Einstien’s fifth law: Football needs a crisis


A friend of mine who has lived on-and-off in the US watches their sports, but he is clear: the biggest US sport, American football, has vastly less significance to that society that football does across most of Europe.  In every city, town and village across Europe people gather in often miserable stadiums to bond with their neighbours and the generations gone before them.  Football defines us, in many cases more than our nationality does.

But look at US sports, even basketball and baseball, who are forever trying to compete with football, the money flowing through these industries is disproportionately high compared to the European game.  And it is not just the flow of money – it is the profits.

Without fear of relegation, or the need to perform in order to reach the profitable stages of competition, clubs can retain significant profits.  Sure, the players earn lots, but it is the shareholders who make the real money from sport in the US.

If you look at European football purely as an industry, you will come up with a plan that looks pretty much like the breakaway European Super League (ESL).  The ESL has the potential to propel the value of shares (when traded in quantity) in each of the proposed 15 permanent members (only 12 have so far committed, leaving space for Bayern Munich, PSG and Borussia Dortmund) by a factor of 10.  Your billion euro club is now worth 10 billion euros.  Do not for a second think you can appeal to their sense of tradition or decency.  I have never met anyone who has chosen not to become 10 times richer and none of these club owners are going to buck this trend.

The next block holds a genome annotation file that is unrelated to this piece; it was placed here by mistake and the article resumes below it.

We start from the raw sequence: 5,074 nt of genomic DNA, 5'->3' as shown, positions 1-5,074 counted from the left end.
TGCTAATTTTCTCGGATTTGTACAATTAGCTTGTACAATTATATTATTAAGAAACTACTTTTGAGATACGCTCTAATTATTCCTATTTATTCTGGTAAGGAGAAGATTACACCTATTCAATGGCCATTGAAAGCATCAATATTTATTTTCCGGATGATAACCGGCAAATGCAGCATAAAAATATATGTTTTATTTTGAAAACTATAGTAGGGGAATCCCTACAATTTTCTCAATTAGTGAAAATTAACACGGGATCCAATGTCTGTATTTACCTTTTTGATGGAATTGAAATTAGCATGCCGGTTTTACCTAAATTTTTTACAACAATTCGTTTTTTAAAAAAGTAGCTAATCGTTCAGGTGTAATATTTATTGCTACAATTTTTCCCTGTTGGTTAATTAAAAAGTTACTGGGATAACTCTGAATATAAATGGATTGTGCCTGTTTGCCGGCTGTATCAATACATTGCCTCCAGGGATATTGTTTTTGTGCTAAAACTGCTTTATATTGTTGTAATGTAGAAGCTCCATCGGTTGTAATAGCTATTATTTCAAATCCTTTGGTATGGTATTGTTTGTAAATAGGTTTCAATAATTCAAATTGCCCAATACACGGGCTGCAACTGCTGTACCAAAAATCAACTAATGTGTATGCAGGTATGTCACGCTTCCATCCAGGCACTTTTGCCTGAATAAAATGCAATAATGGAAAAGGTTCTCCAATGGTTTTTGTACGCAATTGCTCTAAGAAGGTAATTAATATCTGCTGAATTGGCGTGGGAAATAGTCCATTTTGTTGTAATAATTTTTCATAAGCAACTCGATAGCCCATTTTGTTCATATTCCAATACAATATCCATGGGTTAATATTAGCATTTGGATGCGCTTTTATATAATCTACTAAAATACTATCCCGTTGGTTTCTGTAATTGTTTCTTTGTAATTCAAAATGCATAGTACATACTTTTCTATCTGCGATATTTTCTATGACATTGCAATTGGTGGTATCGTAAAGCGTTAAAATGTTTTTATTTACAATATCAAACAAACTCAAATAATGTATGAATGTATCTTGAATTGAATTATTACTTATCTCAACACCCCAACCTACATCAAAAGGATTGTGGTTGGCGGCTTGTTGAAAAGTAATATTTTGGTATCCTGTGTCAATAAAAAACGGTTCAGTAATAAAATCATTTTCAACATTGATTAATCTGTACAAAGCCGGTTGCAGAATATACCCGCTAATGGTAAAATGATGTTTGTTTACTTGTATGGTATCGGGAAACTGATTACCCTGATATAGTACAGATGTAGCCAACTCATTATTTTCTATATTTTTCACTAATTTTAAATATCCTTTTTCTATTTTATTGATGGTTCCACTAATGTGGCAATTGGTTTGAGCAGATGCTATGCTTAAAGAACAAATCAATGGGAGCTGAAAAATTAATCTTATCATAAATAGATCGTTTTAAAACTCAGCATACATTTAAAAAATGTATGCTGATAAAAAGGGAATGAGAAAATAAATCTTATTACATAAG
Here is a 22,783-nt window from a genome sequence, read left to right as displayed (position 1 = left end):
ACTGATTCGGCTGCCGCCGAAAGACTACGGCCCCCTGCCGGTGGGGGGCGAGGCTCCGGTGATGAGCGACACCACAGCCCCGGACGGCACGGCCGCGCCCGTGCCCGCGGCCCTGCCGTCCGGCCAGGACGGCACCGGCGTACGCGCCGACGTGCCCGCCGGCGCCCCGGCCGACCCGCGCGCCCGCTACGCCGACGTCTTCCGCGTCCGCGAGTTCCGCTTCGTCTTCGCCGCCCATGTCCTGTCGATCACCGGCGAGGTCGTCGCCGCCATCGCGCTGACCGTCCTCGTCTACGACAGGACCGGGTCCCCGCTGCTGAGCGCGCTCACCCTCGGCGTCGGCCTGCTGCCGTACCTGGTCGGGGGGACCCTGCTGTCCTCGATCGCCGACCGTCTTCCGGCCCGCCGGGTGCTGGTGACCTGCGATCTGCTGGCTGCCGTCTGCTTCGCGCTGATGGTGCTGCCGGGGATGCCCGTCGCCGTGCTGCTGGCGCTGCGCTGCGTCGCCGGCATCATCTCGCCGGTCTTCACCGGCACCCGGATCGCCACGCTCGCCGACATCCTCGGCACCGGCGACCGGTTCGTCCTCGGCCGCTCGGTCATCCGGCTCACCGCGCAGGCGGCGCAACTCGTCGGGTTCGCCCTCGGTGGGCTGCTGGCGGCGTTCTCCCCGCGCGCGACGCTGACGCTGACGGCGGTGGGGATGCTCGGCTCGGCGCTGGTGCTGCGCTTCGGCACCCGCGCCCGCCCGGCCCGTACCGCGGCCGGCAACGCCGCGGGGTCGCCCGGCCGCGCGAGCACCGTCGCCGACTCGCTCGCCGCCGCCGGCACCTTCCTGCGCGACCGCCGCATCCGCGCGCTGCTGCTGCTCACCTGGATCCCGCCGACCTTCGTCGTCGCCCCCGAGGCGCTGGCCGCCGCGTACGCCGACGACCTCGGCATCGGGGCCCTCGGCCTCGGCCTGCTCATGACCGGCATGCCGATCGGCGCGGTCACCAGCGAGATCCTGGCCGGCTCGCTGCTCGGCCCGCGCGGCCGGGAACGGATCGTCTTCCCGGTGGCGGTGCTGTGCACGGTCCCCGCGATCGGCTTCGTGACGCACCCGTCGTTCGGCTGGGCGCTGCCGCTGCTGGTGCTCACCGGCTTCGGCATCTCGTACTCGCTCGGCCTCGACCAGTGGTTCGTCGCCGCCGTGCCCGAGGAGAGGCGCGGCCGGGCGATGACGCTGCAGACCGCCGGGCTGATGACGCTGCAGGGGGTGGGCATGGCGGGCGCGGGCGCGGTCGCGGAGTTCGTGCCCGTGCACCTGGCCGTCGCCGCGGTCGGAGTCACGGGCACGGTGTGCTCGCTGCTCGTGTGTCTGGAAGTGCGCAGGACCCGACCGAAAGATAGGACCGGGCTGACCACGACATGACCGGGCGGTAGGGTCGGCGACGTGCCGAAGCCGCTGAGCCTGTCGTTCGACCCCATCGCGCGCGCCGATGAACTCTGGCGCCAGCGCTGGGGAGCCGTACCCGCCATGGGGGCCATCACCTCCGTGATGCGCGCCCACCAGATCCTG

Uefa has slowly eradicated meritocracy in the European game by conceding territory to these clubs for much of the last 20 years.  It was never going to satisfy them, all it did was rob European giants from small countries of a chance of competing at the highest level.

And while this proposal is for a midweek competition, be clear, Manchester United do not ever want to play Burnley on their weekends.  A game like this provides no commercial value, in fact, playing small English clubs denies them the opportunity cost of playing Real Madrid at the weekend.  A proposal to leave domestic football is in the post.